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Is Investment in IT Security Tangible ROI or merely an insurance policy?

Posted by Richard Hunt on 5 July 2016
Richard Hunt

It is difficult to articulate ROI on IT security. It is a bit like wearing a protective equipment when motorcycle racing: there are regulatory reasons why you need to do it, along with personal safety and security issues. But does it actually deliver any tangible improvement in performance? Or does it reduce the cost of operating? Here we will explain why investment in IT security will deliver long-term ROI for your business.Is_Investment_in_IT_Security.jpg

Increased revenue and productivity?

Protecting key assets may secure an organisation’s revenue stream, just like winning races secures prize money and sponsorship. It is possible to argue that security investment generates increased productivity, but quantifying this will vary from one firm to another. Having the right security tools in place may allow the enterprise to “go faster” but does not entirely remove the risk of error. Automated monitoring and alerts, workflows to ensure the right business approvals are in place to authorise key transactions, automating user provisioning may all increase efficiency, reduce the risk of unauthorised access or error and enable the redeployment of resources towards more value-adding activities.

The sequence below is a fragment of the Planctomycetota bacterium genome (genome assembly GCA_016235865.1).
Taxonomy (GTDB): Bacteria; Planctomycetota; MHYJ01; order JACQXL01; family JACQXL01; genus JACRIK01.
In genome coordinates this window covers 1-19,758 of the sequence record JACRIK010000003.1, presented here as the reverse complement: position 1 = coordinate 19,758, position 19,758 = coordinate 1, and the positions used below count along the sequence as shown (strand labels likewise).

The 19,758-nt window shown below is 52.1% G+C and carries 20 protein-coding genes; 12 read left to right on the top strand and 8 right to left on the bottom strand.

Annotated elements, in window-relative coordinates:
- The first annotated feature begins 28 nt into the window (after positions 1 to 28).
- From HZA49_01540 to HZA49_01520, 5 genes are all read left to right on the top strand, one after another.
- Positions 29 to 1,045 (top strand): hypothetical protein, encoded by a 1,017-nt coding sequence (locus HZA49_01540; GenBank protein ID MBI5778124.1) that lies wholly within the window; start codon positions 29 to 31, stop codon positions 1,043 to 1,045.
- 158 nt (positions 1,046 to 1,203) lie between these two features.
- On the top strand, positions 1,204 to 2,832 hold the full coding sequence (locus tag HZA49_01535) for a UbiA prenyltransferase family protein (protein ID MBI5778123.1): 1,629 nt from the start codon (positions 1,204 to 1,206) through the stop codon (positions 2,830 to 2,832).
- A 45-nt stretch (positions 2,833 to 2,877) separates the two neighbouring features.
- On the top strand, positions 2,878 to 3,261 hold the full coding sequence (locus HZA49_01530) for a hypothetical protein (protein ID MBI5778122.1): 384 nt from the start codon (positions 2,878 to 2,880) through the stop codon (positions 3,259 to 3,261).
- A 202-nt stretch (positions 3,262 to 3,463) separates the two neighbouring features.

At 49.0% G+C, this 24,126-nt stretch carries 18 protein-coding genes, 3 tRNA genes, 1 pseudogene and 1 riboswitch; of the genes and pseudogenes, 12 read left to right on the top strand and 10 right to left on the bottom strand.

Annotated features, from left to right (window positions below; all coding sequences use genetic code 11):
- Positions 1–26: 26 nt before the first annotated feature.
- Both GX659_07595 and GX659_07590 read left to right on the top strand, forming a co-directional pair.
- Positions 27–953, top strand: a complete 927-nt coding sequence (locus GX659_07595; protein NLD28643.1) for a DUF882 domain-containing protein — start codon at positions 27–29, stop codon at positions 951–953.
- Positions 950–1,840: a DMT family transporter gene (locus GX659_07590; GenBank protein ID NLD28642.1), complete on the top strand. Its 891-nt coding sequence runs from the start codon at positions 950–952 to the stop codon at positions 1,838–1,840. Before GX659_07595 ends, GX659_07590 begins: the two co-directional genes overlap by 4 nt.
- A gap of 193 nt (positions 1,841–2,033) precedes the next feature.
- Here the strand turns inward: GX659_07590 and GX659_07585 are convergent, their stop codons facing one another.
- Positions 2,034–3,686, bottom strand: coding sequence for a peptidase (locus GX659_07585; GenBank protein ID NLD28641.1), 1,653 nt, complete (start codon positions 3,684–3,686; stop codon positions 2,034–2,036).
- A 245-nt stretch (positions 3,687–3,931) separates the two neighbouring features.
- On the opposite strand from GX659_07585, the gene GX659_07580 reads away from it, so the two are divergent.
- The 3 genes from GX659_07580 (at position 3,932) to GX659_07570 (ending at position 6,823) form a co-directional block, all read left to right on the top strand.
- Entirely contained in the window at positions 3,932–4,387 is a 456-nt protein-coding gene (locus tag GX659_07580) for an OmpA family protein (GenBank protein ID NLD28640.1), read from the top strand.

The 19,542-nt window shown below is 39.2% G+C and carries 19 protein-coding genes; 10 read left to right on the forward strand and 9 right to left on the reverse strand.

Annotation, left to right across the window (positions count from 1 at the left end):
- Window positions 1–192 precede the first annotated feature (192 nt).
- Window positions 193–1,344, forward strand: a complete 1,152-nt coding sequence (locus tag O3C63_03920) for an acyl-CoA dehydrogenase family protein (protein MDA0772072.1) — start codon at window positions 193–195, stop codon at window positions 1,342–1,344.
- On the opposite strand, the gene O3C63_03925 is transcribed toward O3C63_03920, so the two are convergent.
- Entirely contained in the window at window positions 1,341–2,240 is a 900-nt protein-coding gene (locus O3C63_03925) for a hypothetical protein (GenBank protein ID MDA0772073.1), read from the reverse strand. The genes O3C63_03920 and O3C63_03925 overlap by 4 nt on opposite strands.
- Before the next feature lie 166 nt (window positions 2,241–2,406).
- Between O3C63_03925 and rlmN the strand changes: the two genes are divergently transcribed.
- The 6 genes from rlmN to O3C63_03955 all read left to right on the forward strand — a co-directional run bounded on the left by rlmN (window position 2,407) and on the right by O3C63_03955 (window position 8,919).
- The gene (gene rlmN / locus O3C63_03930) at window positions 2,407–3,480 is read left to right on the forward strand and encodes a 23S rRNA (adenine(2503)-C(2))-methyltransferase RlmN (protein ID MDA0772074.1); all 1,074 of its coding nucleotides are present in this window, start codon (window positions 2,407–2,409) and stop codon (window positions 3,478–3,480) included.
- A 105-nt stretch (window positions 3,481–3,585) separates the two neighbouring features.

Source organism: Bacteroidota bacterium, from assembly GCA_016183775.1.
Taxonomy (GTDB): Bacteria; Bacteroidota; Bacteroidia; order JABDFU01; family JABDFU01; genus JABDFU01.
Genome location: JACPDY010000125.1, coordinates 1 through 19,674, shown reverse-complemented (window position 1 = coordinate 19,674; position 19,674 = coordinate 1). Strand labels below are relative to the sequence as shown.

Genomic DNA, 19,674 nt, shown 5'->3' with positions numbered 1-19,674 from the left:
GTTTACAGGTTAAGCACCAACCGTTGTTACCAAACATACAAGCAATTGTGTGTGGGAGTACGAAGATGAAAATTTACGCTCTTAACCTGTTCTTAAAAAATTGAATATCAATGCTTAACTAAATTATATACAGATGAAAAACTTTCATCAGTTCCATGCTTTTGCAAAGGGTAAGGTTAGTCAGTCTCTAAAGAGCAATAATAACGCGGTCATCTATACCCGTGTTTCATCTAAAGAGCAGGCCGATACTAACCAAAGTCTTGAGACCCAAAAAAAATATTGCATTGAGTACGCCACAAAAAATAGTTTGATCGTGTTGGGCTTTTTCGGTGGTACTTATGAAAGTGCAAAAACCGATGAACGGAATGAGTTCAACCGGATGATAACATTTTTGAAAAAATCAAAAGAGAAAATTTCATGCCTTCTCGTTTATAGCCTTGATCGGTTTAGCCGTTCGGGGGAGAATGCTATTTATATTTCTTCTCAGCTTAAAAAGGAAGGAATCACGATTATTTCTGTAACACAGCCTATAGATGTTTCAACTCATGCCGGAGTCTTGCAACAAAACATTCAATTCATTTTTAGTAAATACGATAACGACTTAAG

Focus on cost savings

Penalties and fines may be imposed for failure to comply with safety, security and compliance standards. Whilst costs may be immaterial in financial terms, the associated reputational risk may be compelling enough to justify security investment. The organisational upheaval caused by refocusing the resources required to address compliance deficiencies should also not be underestimated. 

Other savings come from cost avoidance. The organisation may be able to calculate the likelihood of loss of assets and the value of that loss to determine how much should be spent on preventative measures. Expenditure must be commensurate with the associated risk; otherwise this remains a cost and adds no value to the bottom line.

The Annualised Loss Expectancy (ALE) equation: A way to justify how much should be spent on IT security.



So if an asset is valued at £100,000 and the risk of loss is 25% then the SLE is £25,000. Assuming the risk of the loss occurring is twice in one year, the ALE is £50,000. If this is the case, then there is no financial imperative for spending £75,000 on securing that asset for the year.

Of course there are challenges with this equation:

  • Accurately valuing the asset, including intangibles such as reputation
  • Accurately predicting the risk of loss
  • Evaluating the costs and benefits of implementing security programmes on an annualised basis, and understanding what happens when this is applied across multiple assets

It’s not all about the financials

Enterprises that suspect they have a problem with fraud often do not have the tools in place to trace suspicious activity. And with the ever-increasing external threats, financial risk is not the only problem. Disruption-to-service or denial-of-service attacks do not necessarily have immediate financial impacts but do ultimately affect perception of business viability.

In a perfect world, no organisation would invest unless it could demonstrate a strong case for ROI. In truth, it is difficult to prove that any of these outputs are exclusively due to IT security investment. Loss of a key asset, may not put a company out of business forever but could be enough to precipitate the loss of competitive advantage and revenue stream for some time to come.  Is it really worth the risk?


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